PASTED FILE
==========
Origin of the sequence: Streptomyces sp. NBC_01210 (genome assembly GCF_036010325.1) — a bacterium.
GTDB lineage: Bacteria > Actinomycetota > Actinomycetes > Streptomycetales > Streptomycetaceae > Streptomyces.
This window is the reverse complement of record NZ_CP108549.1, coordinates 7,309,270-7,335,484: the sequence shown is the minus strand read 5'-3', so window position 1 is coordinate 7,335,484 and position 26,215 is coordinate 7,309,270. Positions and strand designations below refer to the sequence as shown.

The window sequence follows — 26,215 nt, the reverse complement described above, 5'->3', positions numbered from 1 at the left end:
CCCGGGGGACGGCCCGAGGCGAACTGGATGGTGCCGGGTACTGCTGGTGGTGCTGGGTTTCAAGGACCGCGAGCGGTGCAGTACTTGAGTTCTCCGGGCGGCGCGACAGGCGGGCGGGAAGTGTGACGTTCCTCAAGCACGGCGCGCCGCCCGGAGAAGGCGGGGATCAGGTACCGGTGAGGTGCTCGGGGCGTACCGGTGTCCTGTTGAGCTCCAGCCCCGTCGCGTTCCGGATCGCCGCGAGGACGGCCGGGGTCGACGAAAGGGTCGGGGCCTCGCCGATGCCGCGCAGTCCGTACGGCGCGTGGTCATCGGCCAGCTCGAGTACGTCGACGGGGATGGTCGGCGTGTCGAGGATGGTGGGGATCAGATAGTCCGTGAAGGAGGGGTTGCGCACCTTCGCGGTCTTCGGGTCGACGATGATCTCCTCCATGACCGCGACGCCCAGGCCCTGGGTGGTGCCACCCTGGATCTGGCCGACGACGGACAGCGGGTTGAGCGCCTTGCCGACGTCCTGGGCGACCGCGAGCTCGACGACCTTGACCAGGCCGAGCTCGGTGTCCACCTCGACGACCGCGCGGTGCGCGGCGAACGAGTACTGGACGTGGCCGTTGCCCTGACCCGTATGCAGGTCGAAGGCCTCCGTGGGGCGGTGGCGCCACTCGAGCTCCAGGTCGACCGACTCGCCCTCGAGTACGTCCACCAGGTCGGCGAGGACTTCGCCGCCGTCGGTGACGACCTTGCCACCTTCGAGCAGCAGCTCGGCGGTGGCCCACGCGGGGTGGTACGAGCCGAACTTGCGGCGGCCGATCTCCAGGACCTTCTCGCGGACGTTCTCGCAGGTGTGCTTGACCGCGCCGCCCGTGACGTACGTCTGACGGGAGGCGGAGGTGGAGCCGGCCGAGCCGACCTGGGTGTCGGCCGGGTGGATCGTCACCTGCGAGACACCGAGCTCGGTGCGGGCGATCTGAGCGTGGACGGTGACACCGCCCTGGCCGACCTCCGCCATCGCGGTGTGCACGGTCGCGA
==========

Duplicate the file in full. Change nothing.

Origin of the sequence: Streptomyces sp. NBC_01210 (genome assembly GCF_036010325.1) — a bacterium.
GTDB lineage: Bacteria > Actinomycetota > Actinomycetes > Streptomycetales > Streptomycetaceae > Streptomyces.
This window is the reverse complement of record NZ_CP108549.1, coordinates 7,309,270-7,335,484: the sequence shown is the minus strand read 5'-3', so window position 1 is coordinate 7,335,484 and position 26,215 is coordinate 7,309,270. Positions and strand designations below refer to the sequence as shown.

The window sequence follows — 26,215 nt, the reverse complement described above, 5'->3', positions numbered from 1 at the left end:
CCCGGGGGACGGCCCGAGGCGAACTGGATGGTGCCGGGTACTGCTGGTGGTGCTGGGTTTCAAGGACCGCGAGCGGTGCAGTACTTGAGTTCTCCGGGCGGCGCGACAGGCGGGCGGGAAGTGTGACGTTCCTCAAGCACGGCGCGCCGCCCGGAGAAGGCGGGGATCAGGTACCGGTGAGGTGCTCGGGGCGTACCGGTGTCCTGTTGAGCTCCAGCCCCGTCGCGTTCCGGATCGCCGCGAGGACGGCCGGGGTCGACGAAAGGGTCGGGGCCTCGCCGATGCCGCGCAGTCCGTACGGCGCGTGGTCATCGGCCAGCTCGAGTACGTCGACGGGGATGGTCGGCGTGTCGAGGATGGTGGGGATCAGATAGTCCGTGAAGGAGGGGTTGCGCACCTTCGCGGTCTTCGGGTCGACGATGATCTCCTCCATGACCGCGACGCCCAGGCCCTGGGTGGTGCCACCCTGGATCTGGCCGACGACGGACAGCGGGTTGAGCGCCTTGCCGACGTCCTGGGCGACCGCGAGCTCGACGACCTTGACCAGGCCGAGCTCGGTGTCCACCTCGACGACCGCGCGGTGCGCGGCGAACGAGTACTGGACGTGGCCGTTGCCCTGACCCGTATGCAGGTCGAAGGCCTCCGTGGGGCGGTGGCGCCACTCGAGCTCCAGGTCGACCGACTCGCCCTCGAGTACGTCCACCAGGTCGGCGAGGACTTCGCCGCCGTCGGTGACGACCTTGCCACCTTCGAGCAGCAGCTCGGCGGTGGCCCACGCGGGGTGGTACGAGCCGAACTTGCGGCGGCCGATCTCCAGGACCTTCTCGCGGACGTTCTCGCAGGTGTGCTTGACCGCGCCGCCCGTGACGTACGTCTGACGGGAGGCGGAGGTGGAGCCGGCCGAGCCGACCTGGGTGTCGGCCGGGTGGATCGTCACCTGCGAGACACCGAGCTCGGTGCGGGCGATCTGAGCGTGGACGGTGACACCGCCCTGGCCGACCTCCGCCATCGCGGTGTGCACGGTCGCGA